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-- ExxonMobil taking down Wal-Mart to grab the top spot of this year's fortune 500 list.
Last week I asked Charlie Munger vice chairman of Berkshire Hathaway Warren Buffett's right hand man -- What he thought about ExxonMobil.
Some Exxon is a technical meritocracy.
Which is very -- place.
In other words -- more murder ram like -- that would be a better country.
A major thumbs up from Charlie Munger but let's get more joining me now for his reaction Steve call is two time winner.
Of the Pulitzer Prize and author of the new book private empire ExxonMobil.
And American power Stephen wonderful to have you thank you for being here.
I'm a little bit of clarification on this -- when you say we get the whole private empire but.
ExxonMobil an American power what do you mean American powers -- the big corporation that's very powerful.
Well I was interested in this world we live in where.
Large American headquartered multinationals.
Have a lot of influence around the world that's independent of the American government sometimes -- sometimes opposed.
Sometimes -- actually often just trying to do their own things so.
I'd I'd basically look at Exxon Mobil's global operations over the last forty years through that perspective.
OK Andy you conducted many many interviews any of them on the record from current company insiders.
The current folks stayed on background but the former chairman and chief executive Lee Raymond -- played a big role in.
What ExxonMobil is today is quoted on the record in the book.
Won't want what is good what is the nugget that you get out of this from all of those discussions as well as with Lee Raymond you know when you talk about this company.
How many people they employee etc.
but all that they are doing overseas is this.
A negative book is this a positive book is this a slam is it is it something to Revere.
I think -- side I just wanted to explore describe it accurately analytically and in some depth because it's not a company that.
Invites a lot of scrutiny and hasn't really been described it anyway -- -- do that thing that journalists do just try to get inside and and really to lay it out for breeders to interpret as there where's.
It is a very large institution the American society last year its revenues were north of 450 billion dollars -- -- more than that.
Economic activity -- a lot of countries so it's worth us taking a look at -- understand how it's organized.
You know at the top revenue generator of the fortune 508 was just named that so obviously it's doing unbelievably well.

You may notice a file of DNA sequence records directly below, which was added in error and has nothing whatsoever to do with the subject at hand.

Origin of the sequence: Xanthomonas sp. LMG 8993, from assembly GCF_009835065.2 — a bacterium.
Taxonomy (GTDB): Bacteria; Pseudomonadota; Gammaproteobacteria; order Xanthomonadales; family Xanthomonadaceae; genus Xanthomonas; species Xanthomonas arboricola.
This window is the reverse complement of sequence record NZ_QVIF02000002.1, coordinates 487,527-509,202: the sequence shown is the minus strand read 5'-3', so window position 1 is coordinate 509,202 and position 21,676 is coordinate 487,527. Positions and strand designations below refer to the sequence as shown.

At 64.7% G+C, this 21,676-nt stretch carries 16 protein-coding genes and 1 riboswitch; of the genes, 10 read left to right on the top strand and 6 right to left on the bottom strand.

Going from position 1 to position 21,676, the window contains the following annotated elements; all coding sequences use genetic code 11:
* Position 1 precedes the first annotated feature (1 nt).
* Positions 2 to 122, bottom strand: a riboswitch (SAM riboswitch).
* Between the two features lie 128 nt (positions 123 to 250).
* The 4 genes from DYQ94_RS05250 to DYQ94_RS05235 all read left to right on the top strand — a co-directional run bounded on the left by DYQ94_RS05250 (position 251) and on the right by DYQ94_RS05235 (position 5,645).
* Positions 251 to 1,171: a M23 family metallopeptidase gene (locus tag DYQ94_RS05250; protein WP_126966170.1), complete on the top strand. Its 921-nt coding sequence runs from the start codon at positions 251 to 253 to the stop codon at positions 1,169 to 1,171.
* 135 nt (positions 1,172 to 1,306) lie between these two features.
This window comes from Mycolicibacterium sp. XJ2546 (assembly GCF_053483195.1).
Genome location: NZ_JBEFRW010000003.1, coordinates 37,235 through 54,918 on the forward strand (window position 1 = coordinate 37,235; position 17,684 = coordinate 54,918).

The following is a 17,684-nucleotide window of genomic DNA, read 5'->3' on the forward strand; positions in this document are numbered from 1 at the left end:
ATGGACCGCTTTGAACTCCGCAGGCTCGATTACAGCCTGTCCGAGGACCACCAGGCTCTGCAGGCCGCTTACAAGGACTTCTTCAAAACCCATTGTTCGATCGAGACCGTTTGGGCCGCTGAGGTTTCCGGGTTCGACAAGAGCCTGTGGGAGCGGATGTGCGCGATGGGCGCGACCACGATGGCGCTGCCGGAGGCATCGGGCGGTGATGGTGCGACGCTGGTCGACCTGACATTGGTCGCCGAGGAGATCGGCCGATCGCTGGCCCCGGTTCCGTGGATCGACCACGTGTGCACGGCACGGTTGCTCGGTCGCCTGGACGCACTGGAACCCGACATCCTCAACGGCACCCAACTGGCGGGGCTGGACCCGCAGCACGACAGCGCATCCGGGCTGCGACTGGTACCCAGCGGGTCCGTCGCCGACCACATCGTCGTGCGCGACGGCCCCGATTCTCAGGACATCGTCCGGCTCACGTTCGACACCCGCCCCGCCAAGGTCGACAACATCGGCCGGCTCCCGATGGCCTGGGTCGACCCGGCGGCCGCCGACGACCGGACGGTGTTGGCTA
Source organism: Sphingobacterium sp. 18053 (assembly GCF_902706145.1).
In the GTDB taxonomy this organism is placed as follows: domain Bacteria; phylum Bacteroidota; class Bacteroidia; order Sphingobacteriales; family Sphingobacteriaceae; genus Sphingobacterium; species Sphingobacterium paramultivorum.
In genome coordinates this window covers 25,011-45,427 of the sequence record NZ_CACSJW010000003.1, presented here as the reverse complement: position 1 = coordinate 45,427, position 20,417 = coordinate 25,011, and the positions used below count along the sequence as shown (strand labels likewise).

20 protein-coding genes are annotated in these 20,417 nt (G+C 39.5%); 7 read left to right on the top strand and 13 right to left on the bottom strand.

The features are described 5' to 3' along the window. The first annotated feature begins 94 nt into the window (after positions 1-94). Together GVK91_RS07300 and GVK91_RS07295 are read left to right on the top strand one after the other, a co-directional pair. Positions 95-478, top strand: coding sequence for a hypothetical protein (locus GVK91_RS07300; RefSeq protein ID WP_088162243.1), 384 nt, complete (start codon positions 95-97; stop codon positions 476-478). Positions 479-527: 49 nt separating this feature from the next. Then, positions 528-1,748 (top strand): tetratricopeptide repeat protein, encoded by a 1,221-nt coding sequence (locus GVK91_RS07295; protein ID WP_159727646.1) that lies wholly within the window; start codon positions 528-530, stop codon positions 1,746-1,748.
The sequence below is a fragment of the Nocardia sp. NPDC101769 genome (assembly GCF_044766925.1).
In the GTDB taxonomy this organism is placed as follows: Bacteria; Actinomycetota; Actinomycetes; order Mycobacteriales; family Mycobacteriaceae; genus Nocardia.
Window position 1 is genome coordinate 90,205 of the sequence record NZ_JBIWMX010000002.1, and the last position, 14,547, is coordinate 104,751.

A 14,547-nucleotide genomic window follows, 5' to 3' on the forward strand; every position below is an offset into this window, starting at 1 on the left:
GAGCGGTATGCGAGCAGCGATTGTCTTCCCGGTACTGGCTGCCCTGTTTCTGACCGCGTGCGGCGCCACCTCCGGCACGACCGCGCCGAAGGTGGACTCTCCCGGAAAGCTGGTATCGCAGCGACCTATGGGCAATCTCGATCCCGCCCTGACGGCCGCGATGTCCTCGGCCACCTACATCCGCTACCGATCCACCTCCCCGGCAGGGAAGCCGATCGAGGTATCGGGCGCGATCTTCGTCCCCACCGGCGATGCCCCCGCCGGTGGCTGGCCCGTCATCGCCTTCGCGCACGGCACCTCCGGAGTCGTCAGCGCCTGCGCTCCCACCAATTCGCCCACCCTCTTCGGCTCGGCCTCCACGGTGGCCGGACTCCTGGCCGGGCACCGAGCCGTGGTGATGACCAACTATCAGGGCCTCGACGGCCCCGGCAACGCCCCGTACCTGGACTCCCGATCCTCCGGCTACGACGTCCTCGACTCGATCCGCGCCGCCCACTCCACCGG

Doing a lot of business in all kinds of nations where it's tough to do business Nigeria for example with all the rebels.
We know what's going on in Venezuela right now we're Hugo Chavez's nationalize it meaning just.
Other companies -- operations for example -- operated that way -- is ExxonMobil maneuvering around all of these moving pieces some of them with very sharp edges.
Yeah I think what you're describing is the basic strategic dilemma that ExxonMobil faces which is -- a very conservative company has such Charlie Munger said they're extremely.
Tight and they're disciplined their operations or finance they have -- very well organized.
They try to manage all the risk out of their operations that they can't but their business is driving them more and more into risky environment so into risky countries and unstable places in West Africa Venezuela but also into risky operating environments like deep water -- north of the Arctic Circle so there's that central tension between.
A very automated disciplined company and a higher and higher risk profile.
And how how do they do it and all especially because you spoke to Lee Raymond who was in charge of the company for so long.
Look we just saw Wal-Mart get burned in the foreign corrupt practices act because they were allegedly bribing a lot of people down in Mexico to get that edge.
Do you sense anything like -- it at ExxonMobil or as as secretive as they are they pretty much play by the rules.
I think they're very lawyer up -- are extremely careful about how they operate in these bad Dicey environments that they ran.
I think you're talking to specialists in the foreign corrupt practices act and having worked in these countries for a long time there -- actually ways you can accomplish your objectives.
In those countries without getting crosswise with American law but you have to be very careful and very disciplined to do it so.
Until evidence says otherwise I assume that that's the way they operate as well.
Date you know they get they have the great strengths of a very closed system may also suffer from some of the weaknesses they don't take a lot of outside advice in this sometimes get -- their own way because they.
They're not listening to the environment around the very carefully Steve.
-- author of private empire ExxonMobil and American power two time Pulitzer Prize winner Charlie Gasparino said.
Very good things about anything -- -- -- -- in the journalism world.
But -- Iraq starts there's -- pick up and he'll take that -- a bit about football field well and good luck thanks very much to to get the go through the --
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